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Tempers high during Acton-Agua Dulce bullet train meeting

Hundreds of residents turn out to scoping meeting to discuss proposed rail’s route

Posted: August 12, 2014 2:00 a.m.
Updated: August 12, 2014 2:00 a.m.

Acton residents sent a message loud and clear to California High-Speed Rail Authority officials Monday night: we don’t want your stinking train.

So many residents crowded into the Acton-Agua Dulce Library on Crown Valley Road that the fire marshal ordered the evacuation of the building. The room’s capacity was 78, and by 6:30 p.m. more than 110 people had filled the room to standing-room only.

As a result, rail officials seeking to update residents on their latest train plans had to empty the tiny room twice and give their “scoping session” talk three times in order to accommodate everyone who showed up.

They sought input from residents and asked that they fill out pre-printed cards with their concerns and comments.Attendees were told that all public scoping comments written on the cards must submitted by Aug. 31, 2014.

Residents, however, expressed their concerns and comments regardless.

“Why are we not allowed to speak?” yelled one audience member to raucous applause.

“This meeting is a joke,” yelled another member attendee.

When rail officials asked people standing at the back to leave, a third person yelled out: “Why don’t you leave and let us ask the engineers some questions?”

Two sections

Rail Authority spokeswoman Michelle Boehm talked loudly into the amplified microphone to be heard above the loud disgruntled group, as she explained through video and audio-visual aids, two sections of the overall project — from Palmdale to Burbank and from Burbank to Los Angeles.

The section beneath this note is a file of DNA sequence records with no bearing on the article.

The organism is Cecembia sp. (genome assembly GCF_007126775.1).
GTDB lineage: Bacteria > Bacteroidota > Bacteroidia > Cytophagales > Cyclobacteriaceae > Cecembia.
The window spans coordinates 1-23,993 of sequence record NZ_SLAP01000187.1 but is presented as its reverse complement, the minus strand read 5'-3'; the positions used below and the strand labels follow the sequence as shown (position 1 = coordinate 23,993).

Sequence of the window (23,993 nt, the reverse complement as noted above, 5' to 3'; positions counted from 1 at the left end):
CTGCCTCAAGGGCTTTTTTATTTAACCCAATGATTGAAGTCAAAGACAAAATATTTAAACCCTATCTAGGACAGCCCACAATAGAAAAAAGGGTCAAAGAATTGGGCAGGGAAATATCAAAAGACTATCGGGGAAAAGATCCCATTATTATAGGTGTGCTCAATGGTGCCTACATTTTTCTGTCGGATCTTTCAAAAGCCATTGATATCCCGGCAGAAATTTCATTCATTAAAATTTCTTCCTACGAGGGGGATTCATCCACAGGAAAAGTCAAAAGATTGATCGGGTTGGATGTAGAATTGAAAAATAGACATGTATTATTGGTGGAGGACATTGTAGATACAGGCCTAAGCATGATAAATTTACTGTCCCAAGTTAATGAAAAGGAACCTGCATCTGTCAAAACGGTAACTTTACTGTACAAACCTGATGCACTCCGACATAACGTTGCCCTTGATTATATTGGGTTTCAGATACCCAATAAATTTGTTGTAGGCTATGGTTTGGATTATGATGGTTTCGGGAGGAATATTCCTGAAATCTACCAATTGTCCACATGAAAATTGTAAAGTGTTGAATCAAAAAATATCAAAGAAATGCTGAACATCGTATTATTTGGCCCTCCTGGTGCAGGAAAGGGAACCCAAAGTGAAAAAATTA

Acton’s scoping meeting was the second such meeting held in the Santa Clarita Valley this month. The first meeting was held last week at William S. Hart Park in Newhall and was attended by about 70 people.

Rail officials have proposed routes for the bullet train that would pass through the Santa Clarita Valley but are also looking at an alternative corridor that would take the train on a more direct route from Burbank to Palmdale that would bypass the Santa Clarita Valley.

Attendees were asked to complete a white card to comment on the Palmdale route and a blue card for the other.

But for many attendees, all they needed to know about the route was in the handout map that showed a train cutting through their community.

Mad as hell

“I’m angrier than hell over this whole thing,” said Lynn Bennett who cornered one of a dozen name-tagged rail officials who were on hand to answer questions privately after the official presentation.

To rail official and senior planner Karl Fielding, she said: “Have any of you guys considered how detrimental it is to be drilling under three major earthquake faults and the possibility of triggering an earthquake? I suggest you think this through very carefully.

“And, where are you going to get water for this project? We’re in a serious drought. Even if we have an El Nino year for 10 years, it’s not going to make up for what we don’t have. Where the hell are you going to get the water?

“We can’t sell our homes now because when we try, we have to disclose that there’s a plan in place for a train — so this is affecting us right now,” she told him.

“I’m about to lose my house over this,” she said. “I’m madder than hell.”

Fielding told her: “We are going to do a year of study.”

Acton resident Pam Wolter summed up the frustration voiced by her neighbors, saying: “It was pretty frustrating for people not getting the information they need and they can’t get their questions answered.”

Wolter said she’s worried about construction damaging her home and well. “What is the vibration of the train going to do to my well and to my (house) foundation? I would like to ask them that.”

Concerns in Acton

Long-time Acton resident Madison Peiny said: “This (train) is going to drop the value of our homes and it’s going to ruin this town.”

Angela Togia, also a resident, added: “We could lose our (groundwater) well. It will be devastating for Acton and Agua Dulce.”

“Everybody here should write to their congressman because just voicing it here isn’t going to matter,” she said.
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